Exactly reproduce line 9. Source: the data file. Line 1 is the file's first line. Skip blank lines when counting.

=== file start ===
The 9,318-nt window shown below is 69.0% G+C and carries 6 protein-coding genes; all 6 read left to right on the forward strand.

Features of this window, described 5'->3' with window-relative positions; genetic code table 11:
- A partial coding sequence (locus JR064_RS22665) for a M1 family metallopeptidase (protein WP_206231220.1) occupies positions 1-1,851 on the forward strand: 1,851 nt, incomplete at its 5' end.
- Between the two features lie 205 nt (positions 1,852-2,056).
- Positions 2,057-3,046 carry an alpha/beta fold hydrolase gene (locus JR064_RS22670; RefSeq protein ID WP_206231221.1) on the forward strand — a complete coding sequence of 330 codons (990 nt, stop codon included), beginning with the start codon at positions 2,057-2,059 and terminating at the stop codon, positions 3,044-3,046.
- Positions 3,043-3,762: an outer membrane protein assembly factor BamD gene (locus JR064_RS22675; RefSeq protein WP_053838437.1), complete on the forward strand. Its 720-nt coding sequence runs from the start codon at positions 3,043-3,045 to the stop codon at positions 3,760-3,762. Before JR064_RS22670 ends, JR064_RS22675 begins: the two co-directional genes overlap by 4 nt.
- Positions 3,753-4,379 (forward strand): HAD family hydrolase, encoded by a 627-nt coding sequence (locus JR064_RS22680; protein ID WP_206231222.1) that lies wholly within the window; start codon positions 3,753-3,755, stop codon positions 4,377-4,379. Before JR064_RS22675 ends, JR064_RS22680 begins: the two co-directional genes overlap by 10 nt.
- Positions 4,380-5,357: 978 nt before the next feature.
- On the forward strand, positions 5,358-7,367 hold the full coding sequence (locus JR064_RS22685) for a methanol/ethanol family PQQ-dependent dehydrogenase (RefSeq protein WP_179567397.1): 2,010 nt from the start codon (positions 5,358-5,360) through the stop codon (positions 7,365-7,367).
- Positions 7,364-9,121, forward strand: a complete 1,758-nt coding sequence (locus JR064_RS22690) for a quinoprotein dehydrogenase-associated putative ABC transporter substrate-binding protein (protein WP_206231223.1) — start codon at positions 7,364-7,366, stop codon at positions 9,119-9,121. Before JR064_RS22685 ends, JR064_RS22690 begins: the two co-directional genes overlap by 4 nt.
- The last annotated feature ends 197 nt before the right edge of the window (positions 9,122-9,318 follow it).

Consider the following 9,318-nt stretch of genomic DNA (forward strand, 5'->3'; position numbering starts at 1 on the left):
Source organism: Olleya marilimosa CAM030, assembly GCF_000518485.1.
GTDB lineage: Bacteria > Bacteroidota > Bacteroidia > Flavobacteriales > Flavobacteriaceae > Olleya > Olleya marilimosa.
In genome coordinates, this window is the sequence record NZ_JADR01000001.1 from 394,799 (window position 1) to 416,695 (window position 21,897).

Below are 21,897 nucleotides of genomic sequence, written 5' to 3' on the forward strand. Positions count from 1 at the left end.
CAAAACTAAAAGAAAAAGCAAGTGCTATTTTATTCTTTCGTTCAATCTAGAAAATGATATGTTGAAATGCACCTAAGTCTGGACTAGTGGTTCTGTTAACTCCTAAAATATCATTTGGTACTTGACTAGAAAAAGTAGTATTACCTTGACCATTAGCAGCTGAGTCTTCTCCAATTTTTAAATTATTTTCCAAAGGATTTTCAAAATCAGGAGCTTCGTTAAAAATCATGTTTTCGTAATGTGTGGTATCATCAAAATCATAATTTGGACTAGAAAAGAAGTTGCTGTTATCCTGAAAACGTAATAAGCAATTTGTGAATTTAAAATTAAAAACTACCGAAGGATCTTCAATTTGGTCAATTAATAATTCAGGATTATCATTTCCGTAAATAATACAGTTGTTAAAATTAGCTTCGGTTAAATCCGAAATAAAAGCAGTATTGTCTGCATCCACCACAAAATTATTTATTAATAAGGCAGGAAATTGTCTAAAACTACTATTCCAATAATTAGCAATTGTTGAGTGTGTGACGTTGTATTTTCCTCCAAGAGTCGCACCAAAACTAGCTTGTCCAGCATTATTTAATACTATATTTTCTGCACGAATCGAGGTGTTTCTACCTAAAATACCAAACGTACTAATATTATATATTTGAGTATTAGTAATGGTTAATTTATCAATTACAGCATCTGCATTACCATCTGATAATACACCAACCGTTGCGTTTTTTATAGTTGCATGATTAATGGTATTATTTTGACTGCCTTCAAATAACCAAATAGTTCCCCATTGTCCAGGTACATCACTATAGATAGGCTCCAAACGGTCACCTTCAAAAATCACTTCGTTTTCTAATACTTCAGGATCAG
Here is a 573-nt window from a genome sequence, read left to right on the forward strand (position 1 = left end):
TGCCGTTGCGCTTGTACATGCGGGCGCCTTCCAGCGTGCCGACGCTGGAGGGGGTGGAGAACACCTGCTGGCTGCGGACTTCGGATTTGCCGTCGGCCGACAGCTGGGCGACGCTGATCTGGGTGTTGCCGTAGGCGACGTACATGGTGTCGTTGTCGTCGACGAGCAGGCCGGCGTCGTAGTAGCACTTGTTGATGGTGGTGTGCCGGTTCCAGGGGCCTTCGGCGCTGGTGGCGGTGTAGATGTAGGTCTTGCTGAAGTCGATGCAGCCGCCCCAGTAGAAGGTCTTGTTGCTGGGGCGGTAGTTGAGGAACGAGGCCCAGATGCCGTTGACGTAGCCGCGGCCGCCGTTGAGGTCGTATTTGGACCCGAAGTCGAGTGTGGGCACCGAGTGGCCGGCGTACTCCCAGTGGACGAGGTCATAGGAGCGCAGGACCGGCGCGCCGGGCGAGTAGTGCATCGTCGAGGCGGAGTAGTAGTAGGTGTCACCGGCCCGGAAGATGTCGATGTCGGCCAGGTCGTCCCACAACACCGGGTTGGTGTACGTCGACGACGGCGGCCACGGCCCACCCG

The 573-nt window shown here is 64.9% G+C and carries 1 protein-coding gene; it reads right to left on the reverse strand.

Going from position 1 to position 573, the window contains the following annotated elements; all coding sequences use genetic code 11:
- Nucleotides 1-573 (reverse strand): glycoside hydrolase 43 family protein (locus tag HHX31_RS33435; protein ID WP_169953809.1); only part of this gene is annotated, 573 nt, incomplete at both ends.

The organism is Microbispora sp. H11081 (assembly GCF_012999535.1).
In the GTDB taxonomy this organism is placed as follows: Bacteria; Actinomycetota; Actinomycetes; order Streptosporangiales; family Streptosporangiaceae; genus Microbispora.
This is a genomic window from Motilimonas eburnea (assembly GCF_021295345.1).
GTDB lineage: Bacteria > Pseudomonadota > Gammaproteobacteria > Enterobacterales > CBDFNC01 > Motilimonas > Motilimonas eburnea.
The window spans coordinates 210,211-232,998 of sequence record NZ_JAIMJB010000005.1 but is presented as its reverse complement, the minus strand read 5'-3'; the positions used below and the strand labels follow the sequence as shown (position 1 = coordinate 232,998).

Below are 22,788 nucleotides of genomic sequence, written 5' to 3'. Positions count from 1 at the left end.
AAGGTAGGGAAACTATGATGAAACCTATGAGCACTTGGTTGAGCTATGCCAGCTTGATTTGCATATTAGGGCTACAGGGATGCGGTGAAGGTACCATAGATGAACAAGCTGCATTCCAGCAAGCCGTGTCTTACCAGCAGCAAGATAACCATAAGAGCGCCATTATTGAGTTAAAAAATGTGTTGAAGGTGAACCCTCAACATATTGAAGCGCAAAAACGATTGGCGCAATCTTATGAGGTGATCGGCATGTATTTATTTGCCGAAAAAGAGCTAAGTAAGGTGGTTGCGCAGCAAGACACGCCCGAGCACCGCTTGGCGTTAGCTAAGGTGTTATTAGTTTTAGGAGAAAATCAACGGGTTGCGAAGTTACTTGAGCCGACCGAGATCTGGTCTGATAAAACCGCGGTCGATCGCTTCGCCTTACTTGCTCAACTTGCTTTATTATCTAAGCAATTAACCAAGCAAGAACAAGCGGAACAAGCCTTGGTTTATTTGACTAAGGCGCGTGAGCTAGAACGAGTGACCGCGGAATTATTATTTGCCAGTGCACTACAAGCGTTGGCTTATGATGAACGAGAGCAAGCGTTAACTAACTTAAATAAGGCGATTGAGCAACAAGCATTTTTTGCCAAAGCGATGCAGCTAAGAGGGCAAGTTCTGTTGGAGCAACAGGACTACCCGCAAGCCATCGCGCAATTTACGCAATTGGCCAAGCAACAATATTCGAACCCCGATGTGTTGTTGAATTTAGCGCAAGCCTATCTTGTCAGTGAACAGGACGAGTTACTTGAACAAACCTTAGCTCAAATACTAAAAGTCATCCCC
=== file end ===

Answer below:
- On the forward strand, positions 5,358-7,367 hold the full coding sequence (locus JR064_RS22685) for a methanol/ethanol family PQQ-dependent dehydrogenase (RefSeq protein WP_179567397.1): 2,010 nt from the start codon (positions 5,358-5,360) through the stop codon (positions 7,365-7,367).